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Data parallelism with Haskell strategies and OpenMP

Posted on May 29, 2016

Haskell strategies versus OpenMP directives

Parallel strategies can be used to split Haskell lists into chunks for parallel evaluation, and C++ arrays can similarly be evaluated in parallel using OpenMP directives.

Data parallelism with Haskell strategies and OpenMP

The following code splits a Haskell list into chunks of length i , and processes the list using function f by assigning chunks across multiple CPU cores. Allocation to threads at each CPU core is decided dynamically at runtime, threads steal work from a work queue (a sparkpool using GHC terminology) to balance load:

parMapChunked strat i f = withStrategy (parListChunk i strat) . map f newList = parMapChunked rseq 1000 f [0..199999]

The same parallel evaluation of a 1 dimensional C++ array can be achieved using OpenMP directives. As with Haskell, threads steal work to balance load:

#pragma omp for schedule(dynamic, 1000) for(int i=0 ; i < 200000; i++) {   newArray[i] = f(i); }

Haskell parallel strategies in more detail

The computations at each list element in Haskell are iteration independent by construction, thanks to the immutability of map over the list. Let’s create a parallel strategy on lists…

parMapChunked   :: Strategy b -- ^ evaluation degree at each element   -> Int        -- ^ chunk size   -> (a -> b)   -- ^ function to apply to each element   -> [a]        -- ^ input list   -> [b] parMapChunked strat i f = withStrategy (parListChunk i strat) . map f

This parallel strategy for list evaluation can then be used like this:

let newList = parMapChunked rseq 1000 addFive [0..199999]

Which splits the [0..199999] list into 200 lists using the chunk size 1000. The strategy rseq evaluates each application of addFive to weak head normal form. After that, we sum all elements in newList and print the results:

let sum = foldl' (+) 0 newList print sum

C++ OpenMP directives in more detail

We can do something similar in C++ using OpenMP directives.

#pragma omp for schedule(dynamic, 1000) for(int i=0 ; i < 200000; i++) {   newArray[i] = addFive(i); }

Using the omp pragma, each each thread executes a copy of the code within the loop body. The internal OpenMP work queue gives a chunk-sized block of loop iterations to each thread. When each OpenMP thread is finished processing its assigned chunks, it retrieves the next block of loop iterations from the top of the work queue. The dynamic schedule computes which chunks should be assigned to which threads at runtime, depending on the work load of each thread.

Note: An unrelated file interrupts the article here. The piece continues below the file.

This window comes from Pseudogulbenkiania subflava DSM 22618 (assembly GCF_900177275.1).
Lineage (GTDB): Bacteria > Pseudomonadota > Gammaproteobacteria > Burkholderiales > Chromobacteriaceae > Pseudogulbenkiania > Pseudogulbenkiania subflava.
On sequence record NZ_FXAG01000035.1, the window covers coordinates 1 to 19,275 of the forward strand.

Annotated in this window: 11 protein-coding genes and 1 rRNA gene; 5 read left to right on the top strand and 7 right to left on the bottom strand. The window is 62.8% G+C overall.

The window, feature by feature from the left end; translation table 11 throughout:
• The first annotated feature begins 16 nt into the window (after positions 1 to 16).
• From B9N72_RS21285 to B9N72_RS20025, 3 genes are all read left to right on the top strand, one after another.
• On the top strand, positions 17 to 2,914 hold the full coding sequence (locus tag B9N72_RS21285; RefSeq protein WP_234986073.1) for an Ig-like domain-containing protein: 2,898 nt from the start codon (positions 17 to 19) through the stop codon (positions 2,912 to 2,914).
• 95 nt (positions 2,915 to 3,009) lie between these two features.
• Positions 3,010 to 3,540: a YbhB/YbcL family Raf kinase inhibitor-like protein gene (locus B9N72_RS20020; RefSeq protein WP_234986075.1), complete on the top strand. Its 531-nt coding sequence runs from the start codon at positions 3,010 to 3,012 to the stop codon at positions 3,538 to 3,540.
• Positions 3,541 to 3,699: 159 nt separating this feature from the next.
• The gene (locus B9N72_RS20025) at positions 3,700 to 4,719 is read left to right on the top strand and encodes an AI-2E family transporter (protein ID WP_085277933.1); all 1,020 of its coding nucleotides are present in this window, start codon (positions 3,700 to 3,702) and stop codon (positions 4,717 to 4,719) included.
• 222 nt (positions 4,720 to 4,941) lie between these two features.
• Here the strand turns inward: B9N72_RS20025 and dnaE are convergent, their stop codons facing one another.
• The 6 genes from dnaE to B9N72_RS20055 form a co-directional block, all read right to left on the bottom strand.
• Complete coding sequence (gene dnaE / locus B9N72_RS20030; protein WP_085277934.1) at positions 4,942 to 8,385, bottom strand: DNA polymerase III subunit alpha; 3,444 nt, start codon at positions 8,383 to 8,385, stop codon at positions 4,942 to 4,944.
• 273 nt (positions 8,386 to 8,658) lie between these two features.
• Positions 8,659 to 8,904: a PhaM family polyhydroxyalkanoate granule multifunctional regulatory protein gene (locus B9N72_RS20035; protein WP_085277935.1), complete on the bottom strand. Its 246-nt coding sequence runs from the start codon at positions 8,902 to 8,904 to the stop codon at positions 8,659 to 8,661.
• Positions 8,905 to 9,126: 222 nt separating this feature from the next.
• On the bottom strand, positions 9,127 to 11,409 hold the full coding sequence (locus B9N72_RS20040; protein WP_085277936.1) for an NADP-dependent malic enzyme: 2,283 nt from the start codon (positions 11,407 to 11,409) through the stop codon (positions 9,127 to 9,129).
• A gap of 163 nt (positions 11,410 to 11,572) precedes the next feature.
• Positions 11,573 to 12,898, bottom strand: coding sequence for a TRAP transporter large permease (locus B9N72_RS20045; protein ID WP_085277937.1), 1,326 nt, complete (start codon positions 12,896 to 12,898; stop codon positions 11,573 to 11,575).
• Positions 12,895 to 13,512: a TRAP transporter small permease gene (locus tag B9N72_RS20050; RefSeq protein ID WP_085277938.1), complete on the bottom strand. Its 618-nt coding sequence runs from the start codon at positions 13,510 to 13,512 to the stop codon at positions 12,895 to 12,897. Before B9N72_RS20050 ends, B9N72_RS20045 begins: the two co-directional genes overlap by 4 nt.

After that, we sum all elements in newArray and print the results:

int64_t sum = 0; for(int i=0 ; i < 200000 ; i++)   sum += newArray[i]; cout << sum << "/n" ;

Visualising parallel threads

Tools like Threadscope for Haskell, or Intel VTune for C++ can be used to visualise the parallel executions across threads. This is a screenshot of the parallel execution of the Haskell parallel strategy.

Data parallelism with Haskell strategies and OpenMP

Complete Haskell and C++ source code

Haskell

module Main where  import Control.Parallel.Strategies     (Strategy,withStrategy,parListChunk,rseq) import Data.List (foldl')  parMapChunked   :: Strategy b -- ^ evaluation degree at each element   -> Int        -- ^ chunk size   -> (a -> b)   -- ^ function to apply to each element   -> [a]        -- ^ input list   -> [b] parMapChunked strat i f =     withStrategy (parListChunk i strat) . map f  addFive = (+5)  main = do     let length    = 200000         chunkSize = 1000          -- dynamic chunked parallelism         newList = parMapChunked rseq chunkSize addFive [0..length-1]          -- accumulate the result         sum = foldl' (+) 0 newList     print sum

C++

#include <iostream> using namespace std; #include <stdint.h> #include "omp.h"  int addFive(int i) { return i + 5; }  int main() {   const int length    = 200000;   const int chunkSize = 1000;   int newArray[length];    /* dynamic chunked parallelism */   #pragma omp for schedule(dynamic, chunkSize)   for(int i=0 ; i < length ; i++) {     newArray[i] = addFive(i);   }    /* accumulate the result */   int64_t sum = 0;   for(int i=0 ; i < length ; i++)     sum += newArray[i];    cout << sum << "/n" ; }

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